The cyber attack on Colonial Pipeline, which transports 45 per cent of oil consumed on the east coast of the US, should be the event that finally wakes everyone up. Motorists queued to fill up with gas; the price of fuel started rocketing and President Joe Biden announced a temporary state of emergency.
If these consequences don’t alert people to the seriousness of the rapidly-spreading plague of ransomware, then it is hard to conceive of what will. Hospitals, schools, companies, municipal governments and transport infrastructure — virtually every sector has suffered major breakdowns due to ransomware attacks in the past year.
Bitdefender, a cyber security firm, says that in 2020 there was an increase of 485 per cent in registered attacks over 2019. After tracking one criminal group, REvil, Dutch telecoms company KPN established it demanded an average of US$260,000 ($359,398) per attack. These days non-payers can expect their confidential data to be released online.
Beyond the damage caused and the money lost, these attacks reflect an even more serious issue to which there has been no systematic response. Over the past ten years, we have started to outsource our cars, our homes, our finance, our utilities, our factories, our everything to a dense jungle of ever more complex networked computer systems.
All this is built on an Internet infrastructure which was never developed with security in mind and now requires endless patches, fixes and bodges to prevent its collapse.
Hostile states are not responsible for most of this current wave of crippling attacks. Instead, they are the work of groups like DarkSide who produced the ransomware which led to the Colonial Pipeline shutdown.
DarkSide is a criminal group of Russian-speaking malware developers probably based in the former Soviet Union. Among their other recent victims was a Toshiba subsidiary. It proudly offers RaaS (Ransomware as a Service) on its website, accessed via the Dark Web, and uses breezy acronymic corporate language to rent out malware to other hackers, who then launch the actual attacks. These are sometimes carefully targeted, sometimes accidental victims. The attackers then pay DarkSide a percentage of any ransom they receive in exchange for unlocking their victims’ data.
DarkSide’s blog mocks the PR speak of the companies it hits. As soon as the extent of the chaos caused by the Colonial attack became clear, it noted almost apologetically that, “our goal is to make money, and not creating problems for society. From today we introduce moderation and check each company that our partners want to encrypt to avoid social consequences in the future.”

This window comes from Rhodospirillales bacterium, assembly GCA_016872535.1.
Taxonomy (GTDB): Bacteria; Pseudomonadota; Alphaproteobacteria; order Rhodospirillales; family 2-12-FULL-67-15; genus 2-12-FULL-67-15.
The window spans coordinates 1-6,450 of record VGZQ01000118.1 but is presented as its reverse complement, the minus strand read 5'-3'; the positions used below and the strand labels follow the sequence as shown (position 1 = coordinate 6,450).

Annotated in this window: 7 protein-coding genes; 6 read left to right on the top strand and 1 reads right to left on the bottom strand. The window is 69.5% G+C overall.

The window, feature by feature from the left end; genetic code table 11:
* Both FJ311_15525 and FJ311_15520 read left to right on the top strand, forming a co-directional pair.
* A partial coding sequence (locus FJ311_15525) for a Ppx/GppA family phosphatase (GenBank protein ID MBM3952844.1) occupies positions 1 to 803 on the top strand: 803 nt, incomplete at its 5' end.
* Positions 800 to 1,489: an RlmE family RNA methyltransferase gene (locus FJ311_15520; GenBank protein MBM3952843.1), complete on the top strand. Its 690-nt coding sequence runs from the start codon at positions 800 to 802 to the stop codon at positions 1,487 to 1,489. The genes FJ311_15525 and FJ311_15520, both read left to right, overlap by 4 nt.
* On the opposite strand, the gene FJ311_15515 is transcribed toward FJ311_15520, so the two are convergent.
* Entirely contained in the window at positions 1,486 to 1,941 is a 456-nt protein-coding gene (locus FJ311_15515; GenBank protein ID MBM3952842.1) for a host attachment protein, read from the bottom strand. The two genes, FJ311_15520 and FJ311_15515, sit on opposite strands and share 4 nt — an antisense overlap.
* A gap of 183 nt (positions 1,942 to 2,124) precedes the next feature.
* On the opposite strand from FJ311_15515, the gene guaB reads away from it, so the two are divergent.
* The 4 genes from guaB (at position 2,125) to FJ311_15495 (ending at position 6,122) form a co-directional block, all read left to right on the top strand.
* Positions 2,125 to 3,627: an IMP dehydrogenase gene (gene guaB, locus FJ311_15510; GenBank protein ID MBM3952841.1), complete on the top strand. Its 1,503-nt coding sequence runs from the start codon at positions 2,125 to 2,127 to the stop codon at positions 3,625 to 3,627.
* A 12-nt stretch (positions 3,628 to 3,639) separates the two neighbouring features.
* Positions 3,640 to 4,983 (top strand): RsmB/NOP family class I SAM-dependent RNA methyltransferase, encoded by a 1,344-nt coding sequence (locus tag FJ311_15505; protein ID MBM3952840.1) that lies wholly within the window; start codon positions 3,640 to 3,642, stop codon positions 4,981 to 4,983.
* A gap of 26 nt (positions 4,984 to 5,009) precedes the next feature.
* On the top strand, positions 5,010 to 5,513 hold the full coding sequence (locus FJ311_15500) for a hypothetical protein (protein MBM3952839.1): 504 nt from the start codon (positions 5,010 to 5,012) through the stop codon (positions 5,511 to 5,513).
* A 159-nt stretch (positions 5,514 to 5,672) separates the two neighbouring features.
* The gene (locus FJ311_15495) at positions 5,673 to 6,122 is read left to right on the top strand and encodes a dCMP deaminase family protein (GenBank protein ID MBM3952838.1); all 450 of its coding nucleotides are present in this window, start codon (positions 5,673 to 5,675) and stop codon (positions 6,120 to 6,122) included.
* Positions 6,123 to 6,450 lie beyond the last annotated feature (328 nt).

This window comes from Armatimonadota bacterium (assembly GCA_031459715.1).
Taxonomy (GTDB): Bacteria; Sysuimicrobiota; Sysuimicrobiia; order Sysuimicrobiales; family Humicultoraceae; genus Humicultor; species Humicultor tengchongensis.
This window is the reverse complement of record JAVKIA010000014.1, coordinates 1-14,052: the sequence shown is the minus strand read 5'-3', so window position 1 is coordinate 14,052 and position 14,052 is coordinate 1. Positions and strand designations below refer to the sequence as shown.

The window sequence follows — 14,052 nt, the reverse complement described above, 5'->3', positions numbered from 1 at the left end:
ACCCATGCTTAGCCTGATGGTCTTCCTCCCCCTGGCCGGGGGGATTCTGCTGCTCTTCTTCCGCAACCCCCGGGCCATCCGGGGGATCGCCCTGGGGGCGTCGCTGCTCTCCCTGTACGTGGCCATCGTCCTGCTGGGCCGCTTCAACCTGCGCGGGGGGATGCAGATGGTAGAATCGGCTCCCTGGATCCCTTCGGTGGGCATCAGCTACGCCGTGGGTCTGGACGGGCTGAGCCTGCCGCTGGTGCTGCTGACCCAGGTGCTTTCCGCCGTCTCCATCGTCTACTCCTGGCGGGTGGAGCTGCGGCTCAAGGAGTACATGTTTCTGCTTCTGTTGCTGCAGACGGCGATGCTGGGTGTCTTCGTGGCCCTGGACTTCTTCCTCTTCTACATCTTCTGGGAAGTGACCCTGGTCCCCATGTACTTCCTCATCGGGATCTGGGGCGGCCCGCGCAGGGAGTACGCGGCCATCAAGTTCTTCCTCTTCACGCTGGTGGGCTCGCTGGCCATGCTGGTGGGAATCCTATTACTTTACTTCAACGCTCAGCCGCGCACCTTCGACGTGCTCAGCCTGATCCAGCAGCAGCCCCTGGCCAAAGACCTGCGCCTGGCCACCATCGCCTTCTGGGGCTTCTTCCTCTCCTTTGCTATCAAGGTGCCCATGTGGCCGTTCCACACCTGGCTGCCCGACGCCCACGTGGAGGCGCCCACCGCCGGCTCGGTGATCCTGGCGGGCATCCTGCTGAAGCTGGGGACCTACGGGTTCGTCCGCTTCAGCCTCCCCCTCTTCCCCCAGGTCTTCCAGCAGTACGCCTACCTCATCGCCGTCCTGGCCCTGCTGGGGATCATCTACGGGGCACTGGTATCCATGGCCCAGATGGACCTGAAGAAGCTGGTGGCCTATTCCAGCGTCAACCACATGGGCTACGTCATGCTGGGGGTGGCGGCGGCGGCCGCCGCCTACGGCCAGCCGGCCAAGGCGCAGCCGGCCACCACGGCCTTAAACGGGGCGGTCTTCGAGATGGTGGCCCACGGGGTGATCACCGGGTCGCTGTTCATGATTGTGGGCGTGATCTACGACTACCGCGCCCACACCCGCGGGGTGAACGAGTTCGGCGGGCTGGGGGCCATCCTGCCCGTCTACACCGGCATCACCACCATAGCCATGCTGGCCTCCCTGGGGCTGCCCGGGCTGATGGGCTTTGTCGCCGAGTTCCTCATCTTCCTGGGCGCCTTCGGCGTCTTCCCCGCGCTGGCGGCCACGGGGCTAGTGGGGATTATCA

How very comforting. As is the other news that DarkSide has tried to donate tens of thousands of dollars to recognised charities in the past few months. Let no one say these criminals don’t take their corporate social responsibility seriously.
Bloomberg reported on Friday that Colonial paid nearly US$5 million dollars to have its data released. Given the enormous disruption caused by the attack that seems peanuts. But for a hacking group whose main challenge is entering the network, it is a very significant pay off for relatively little work.
This is why the issue is now urgent. The proliferation of devices and innovative software has collided with inadequate cyber security regimes, lowering the barriers to entry for criminal activity so that they scarcely exist. If a two-bit outfit can halt the flow of oil into half the US, just imagine what a state actor with real resources is capable of.
The successful hacking of SolarWinds last year didn’t generate the same drama as Colonial. But SolarWinds, a Texas-based outfit whose software manages the security and administration of 300,000 companies worldwide, was the more dangerous start of the new era of US cyber vulnerability.
The US has repeatedly accused Russia of being behind the SolarWinds attack. Nobody has 100 per cent proof but the failure of the hacking group responsible to demand any money, preferring to exfiltrate secrets instead, certainly lends considerable credibility to the thesis. Similarly, the list of main targets included Microsoft, the US Treasury department and even the cyber-security company FireEye. They look much more interesting to an intelligence agency than a bunch of crooks.
Reversing this descent into digital chaos with real-world consequences has many aspects: tougher measures against criminal groups while protecting civil rights; better societal education; recognition that cyber security must be at the centre of companies’ decision-making.
But the overarching problem concerns the near total absence of any regulatory agreement between the three cyber superpowers, the US, Russia and China. As a result, the internet is a free-for-all enabling all manner of actors to exploit the protection and deniability it affords. Although talks about establishing cyber norms have been going for years at the UN, they have made only limited progress.
Until the big three set down some rules, commercial, geo-political and military competition will continue to bleed into the more mundane world of cyber security. As the chance of any such regulation is close to zero, it is up to individuals, companies and governments to negotiate the ever thickening jungle of highly vulnerable networks.
– Misha Glenny wrote ‘DarkMarket: How Hackers Became the New Mafia’.
Written by: Misha Glenny
© Financial Times
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